Benzo(a)pyrene: kinetics of in vitro bioactivation in relation to inhibition of viral interferon induction.
Hahon N; Booth JA
J Interferon Cytokine Res 1988 Apr; 8(2):151-167
Studies were conducted to characterize benzo(a)pyrene (50328) (BaP) bioactivation kinetics in mammalian cell cultures in relation to the inhibition of viral interferon (IFN) induction and associated effects of BaP on the IFN system. Rhesus-monkey-kidney (LLC-MK2) and human-Chang-conjunctival (clone 1-5c-4) cell lines were used for induction and assay of IFN, respectively. IFN production in LLC-MK2 cell monolayers that were exposed for 20 hours to BaP with and without rat liver S9 and then to influenza virus inducer was monitored periodically for 48 hours. In cultures which were pretreated with BaP but without S9 activation the production of IFN occurred in a similar manner to that in the control cell cultures as regards rate, peak time, and magnitude of yield. In cultures with S9 activation the production rate was similar but the peak IFN level was reached 10 hours earlier and the yield was five fold less. A dose response relationship was demonstrated between the inhibition of viral IFN induction and concentrations of S9 as well as varying concentrations of BaP bioactivated by a constant S9 concentration. There was also a time dependency in the interaction of BaP, S9, and cells. Influenza virus replication attained a level 2.5 fold higher when cell cultures were pretreated with BaP plus S9 rather than either BaP or S9 alone. IFN levels were four times higher when cells were treated with either BaP or S9 than when the combination was used. Metabolized BaP not only hindered IFN induction but also slowed the production phase of IFN. BaP did not interfere with the ability of IFN to confer antiviral cellular resistance. As the impairment of IFN induction by BaP is reversible, periodic or continual cellular exposure to BaP is required if the IFN induction is to be sustained.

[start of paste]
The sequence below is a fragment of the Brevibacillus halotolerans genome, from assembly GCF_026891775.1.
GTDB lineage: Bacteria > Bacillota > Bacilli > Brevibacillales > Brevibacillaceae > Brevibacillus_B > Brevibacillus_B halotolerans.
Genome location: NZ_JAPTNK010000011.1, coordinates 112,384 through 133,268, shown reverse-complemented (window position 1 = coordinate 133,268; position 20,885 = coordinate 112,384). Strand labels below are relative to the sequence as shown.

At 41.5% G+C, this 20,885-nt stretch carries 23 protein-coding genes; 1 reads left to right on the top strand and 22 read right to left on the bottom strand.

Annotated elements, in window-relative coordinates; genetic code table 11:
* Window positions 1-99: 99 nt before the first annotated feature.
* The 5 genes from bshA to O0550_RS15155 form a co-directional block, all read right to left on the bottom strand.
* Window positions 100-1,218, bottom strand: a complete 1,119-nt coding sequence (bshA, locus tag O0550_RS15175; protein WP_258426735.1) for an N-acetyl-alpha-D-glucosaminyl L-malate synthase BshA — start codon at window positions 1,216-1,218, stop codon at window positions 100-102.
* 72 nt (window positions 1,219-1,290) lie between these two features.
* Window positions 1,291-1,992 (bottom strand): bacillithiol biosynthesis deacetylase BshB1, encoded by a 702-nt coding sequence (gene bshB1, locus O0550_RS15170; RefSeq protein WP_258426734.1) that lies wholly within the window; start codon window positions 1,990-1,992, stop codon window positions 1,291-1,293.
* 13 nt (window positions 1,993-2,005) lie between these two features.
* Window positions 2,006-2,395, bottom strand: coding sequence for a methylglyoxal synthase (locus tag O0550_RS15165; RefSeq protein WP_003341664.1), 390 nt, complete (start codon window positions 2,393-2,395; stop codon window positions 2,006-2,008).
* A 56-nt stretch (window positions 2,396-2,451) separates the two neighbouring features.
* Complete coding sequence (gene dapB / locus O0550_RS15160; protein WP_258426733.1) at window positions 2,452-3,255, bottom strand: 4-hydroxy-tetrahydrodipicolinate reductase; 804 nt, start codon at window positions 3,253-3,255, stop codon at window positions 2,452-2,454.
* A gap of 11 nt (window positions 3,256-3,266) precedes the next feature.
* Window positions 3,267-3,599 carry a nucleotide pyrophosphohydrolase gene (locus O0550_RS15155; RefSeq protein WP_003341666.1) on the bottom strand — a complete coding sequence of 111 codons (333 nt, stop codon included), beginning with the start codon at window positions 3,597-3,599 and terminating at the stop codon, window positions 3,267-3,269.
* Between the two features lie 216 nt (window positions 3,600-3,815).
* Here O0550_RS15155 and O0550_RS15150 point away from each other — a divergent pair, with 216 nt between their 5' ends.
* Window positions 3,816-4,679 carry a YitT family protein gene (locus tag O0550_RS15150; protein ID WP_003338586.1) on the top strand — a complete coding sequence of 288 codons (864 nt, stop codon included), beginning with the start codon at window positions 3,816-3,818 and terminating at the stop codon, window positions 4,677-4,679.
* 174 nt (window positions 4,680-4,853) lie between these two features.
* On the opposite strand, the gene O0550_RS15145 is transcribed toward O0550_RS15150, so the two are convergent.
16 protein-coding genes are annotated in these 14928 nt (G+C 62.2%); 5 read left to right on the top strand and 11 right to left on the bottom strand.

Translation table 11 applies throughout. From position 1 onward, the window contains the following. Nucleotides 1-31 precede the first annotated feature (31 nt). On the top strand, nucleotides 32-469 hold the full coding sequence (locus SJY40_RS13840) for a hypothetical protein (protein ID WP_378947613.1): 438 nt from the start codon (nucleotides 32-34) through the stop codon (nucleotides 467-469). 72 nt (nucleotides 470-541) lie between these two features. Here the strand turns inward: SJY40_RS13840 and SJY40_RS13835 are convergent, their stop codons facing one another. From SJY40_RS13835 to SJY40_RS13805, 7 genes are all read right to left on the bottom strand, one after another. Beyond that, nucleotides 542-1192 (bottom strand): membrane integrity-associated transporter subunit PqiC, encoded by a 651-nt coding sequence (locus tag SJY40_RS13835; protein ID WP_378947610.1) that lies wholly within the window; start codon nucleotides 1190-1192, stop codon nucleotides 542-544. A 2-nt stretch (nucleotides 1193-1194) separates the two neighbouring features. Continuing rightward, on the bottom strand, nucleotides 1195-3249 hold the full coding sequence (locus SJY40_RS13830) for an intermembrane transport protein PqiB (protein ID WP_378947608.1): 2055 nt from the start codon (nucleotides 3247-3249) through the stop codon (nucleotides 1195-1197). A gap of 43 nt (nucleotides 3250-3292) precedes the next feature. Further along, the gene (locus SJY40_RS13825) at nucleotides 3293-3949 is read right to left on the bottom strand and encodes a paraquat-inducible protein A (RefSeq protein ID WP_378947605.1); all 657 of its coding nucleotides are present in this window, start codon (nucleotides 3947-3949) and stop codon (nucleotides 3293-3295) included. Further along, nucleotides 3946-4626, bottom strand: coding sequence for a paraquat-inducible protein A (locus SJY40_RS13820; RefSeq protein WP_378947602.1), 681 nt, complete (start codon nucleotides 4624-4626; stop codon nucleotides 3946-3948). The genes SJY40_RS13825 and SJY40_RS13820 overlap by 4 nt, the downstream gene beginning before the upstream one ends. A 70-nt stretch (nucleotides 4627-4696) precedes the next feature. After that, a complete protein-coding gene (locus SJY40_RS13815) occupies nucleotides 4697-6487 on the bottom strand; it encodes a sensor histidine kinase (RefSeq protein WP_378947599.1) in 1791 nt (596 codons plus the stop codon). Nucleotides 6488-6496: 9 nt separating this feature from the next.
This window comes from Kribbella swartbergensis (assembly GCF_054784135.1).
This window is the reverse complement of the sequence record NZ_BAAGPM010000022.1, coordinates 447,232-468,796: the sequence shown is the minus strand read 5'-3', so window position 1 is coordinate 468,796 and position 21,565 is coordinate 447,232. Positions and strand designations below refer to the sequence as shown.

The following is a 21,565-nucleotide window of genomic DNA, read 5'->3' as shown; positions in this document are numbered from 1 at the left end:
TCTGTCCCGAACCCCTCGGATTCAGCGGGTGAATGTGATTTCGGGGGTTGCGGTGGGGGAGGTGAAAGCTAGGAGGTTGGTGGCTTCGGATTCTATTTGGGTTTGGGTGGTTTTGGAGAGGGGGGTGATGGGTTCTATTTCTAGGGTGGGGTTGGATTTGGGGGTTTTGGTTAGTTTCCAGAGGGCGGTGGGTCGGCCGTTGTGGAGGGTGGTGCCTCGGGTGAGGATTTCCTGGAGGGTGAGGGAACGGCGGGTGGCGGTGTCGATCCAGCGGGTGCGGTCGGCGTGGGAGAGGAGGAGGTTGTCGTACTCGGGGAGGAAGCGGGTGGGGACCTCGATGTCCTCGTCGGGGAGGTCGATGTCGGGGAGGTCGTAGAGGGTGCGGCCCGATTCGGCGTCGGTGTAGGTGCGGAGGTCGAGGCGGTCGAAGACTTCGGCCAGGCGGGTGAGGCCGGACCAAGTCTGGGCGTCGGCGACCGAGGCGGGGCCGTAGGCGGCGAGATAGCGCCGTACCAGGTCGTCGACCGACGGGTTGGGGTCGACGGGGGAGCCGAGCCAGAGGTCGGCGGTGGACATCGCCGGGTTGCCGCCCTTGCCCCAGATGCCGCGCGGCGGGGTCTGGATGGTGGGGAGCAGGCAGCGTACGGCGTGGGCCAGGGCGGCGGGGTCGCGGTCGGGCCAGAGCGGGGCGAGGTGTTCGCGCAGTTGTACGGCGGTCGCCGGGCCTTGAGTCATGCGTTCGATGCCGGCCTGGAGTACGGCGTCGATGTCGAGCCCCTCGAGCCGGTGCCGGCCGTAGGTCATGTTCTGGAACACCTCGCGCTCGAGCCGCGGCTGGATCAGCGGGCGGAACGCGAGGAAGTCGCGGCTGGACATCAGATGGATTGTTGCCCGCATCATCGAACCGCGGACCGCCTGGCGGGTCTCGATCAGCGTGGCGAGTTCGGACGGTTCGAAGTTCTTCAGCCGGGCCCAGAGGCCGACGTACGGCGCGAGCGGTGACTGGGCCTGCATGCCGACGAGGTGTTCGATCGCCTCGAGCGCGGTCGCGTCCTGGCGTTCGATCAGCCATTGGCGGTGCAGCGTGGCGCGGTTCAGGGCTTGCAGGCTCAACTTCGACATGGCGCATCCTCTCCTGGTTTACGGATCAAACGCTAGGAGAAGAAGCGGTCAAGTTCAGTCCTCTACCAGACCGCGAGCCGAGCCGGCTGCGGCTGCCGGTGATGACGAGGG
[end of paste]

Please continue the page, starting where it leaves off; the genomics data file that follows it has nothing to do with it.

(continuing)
NIOSH-Author; Polycyclic-aromatic-hydrocarbons; Carcinogens; Cell-biology; Viral-infections; Metabolic-study; Protein-chemistry; In-vitro-studies; Mammalian-cells
Nicholas Hahon, National Institute for Occupational Safety and Health, Division of Respiratory Disease Studies, ALOSH, 944 Chestnut Ridge Road, Morgantown, WV 26505
Journal of Interferon & Cytokine Research